But where the Conservatives appear weak is the damning of each and everything that the Greens say. Their opposition, and the of their MP’s , to everything the Green Administration does, weakens them since, frankly, I am bored of the press releases put out in the name of Mike Weatherley by Momma Grizzly and the other Bright Young Things between their shifts at Asda.

Some Labour activists fall into this trap as well. I would rather hear positive stories from Labour about their plans and policies. I have enough independence of thought to make my mind up about how the Green Administration is doing. Perhaps Labour could produce and widely consult on a range of policies that could form the basis of its 2015 manifesto. But if it is to do that, it must be more than lip-service, and party officers should not be looking for approval from their masters in Westminster.

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2 Responses

  1. You begin by echoing some of my well-aired recent snarlings about political parties. But end by looking to them for salvation!

    There is serious change in the wind. In London a Westminster City Council ward went ‘parish’! I follow a man on twitter who preaches the gospel according to parish revival and I’m paying attention.

    We need a way forward that dumps the party political system, whilst keeping some semblance of what it is supposed to deliver rather than WHAT it delivers.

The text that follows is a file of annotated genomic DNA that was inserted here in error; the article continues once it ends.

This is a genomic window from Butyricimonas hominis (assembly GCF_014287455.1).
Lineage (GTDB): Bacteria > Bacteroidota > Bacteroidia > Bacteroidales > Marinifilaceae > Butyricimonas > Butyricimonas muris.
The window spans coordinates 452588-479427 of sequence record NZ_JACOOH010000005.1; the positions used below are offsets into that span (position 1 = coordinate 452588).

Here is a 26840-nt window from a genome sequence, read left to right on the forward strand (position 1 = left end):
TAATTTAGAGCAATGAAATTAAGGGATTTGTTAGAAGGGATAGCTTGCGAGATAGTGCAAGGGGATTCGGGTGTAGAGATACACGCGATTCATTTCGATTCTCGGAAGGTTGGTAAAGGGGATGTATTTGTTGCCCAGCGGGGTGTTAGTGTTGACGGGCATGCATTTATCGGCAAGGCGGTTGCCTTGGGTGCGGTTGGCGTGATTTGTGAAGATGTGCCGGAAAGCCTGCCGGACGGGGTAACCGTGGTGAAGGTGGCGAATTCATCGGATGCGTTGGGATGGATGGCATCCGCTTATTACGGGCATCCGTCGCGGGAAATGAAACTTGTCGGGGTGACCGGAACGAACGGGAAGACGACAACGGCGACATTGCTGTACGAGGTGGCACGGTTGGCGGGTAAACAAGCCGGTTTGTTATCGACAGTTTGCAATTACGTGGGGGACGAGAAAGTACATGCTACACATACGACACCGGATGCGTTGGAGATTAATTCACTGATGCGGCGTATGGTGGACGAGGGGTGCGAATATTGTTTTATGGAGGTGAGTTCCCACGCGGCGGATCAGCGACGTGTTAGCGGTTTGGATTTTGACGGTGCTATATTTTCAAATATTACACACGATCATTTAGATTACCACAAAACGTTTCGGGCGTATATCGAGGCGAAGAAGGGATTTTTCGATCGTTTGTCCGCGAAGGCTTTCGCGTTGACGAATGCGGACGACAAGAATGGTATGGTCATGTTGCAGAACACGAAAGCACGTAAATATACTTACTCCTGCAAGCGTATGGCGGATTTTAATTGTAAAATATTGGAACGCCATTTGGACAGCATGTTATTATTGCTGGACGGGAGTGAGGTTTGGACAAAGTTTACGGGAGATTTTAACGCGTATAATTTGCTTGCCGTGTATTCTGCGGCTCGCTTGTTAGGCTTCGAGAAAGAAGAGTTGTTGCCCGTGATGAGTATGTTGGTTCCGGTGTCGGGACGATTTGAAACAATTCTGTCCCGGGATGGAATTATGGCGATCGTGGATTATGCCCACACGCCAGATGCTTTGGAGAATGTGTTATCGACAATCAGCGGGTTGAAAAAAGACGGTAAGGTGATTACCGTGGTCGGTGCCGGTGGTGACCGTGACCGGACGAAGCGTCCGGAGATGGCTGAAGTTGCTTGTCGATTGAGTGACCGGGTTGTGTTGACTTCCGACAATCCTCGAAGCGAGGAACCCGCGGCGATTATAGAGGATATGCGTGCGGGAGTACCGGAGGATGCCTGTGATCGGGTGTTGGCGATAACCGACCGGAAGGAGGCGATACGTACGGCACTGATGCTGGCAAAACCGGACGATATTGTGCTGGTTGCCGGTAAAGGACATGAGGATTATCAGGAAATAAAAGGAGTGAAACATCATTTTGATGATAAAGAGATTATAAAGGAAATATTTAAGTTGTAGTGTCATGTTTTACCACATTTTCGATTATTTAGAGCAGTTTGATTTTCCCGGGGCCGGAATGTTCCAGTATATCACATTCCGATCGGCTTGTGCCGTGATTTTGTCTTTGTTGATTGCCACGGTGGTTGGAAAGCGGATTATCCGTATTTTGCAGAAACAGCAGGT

If a series of Parish Councils sent representatives to a ‘full council’ in this city and these Parish Councils consisted of local people with non-political experience and agendas (not all business types like Murnagh, French or Holland either, though Holland perhaps has something to offer beyond Scientology in view of his own successes), we might actually get more than just members of political clubs having the gall to be Chairing important Committees pretending they know what they are on about.

    The days of Party-Poitical lickspittles taking the tax payers shilling and whuff, whuff, whuffing about sod-all as they never say boo to the goose and just prop up their ambitious ‘leaders’ has Got To Go.

  2. This is a great post. I think that parties have their place in politics but the tribalism and unthinking dogma that goes along with them is a high price to pay for an unavoidable (to my mind) evil.

    It may well be that the Greens need to part ways with one of their councillors but it’s the way in which they do that that will be most telling. You’re right that voters don’t like to see parties in disarray slagging each other off (even though they do like to see parties as a place where alternative views are being put, sometimes strongly).

    It seems to me that any parting of the ways needs to be done without slurs, smeers or damning each other to hell – which requires the kind of discipline and strategic thinking that not everyone possesses. I’ve a feeling that this episode will, needlessly, end up being a black mark on the Greens record if they can’t rain in those who want to go full rant and rave even though I think it may mean a parting of the ways.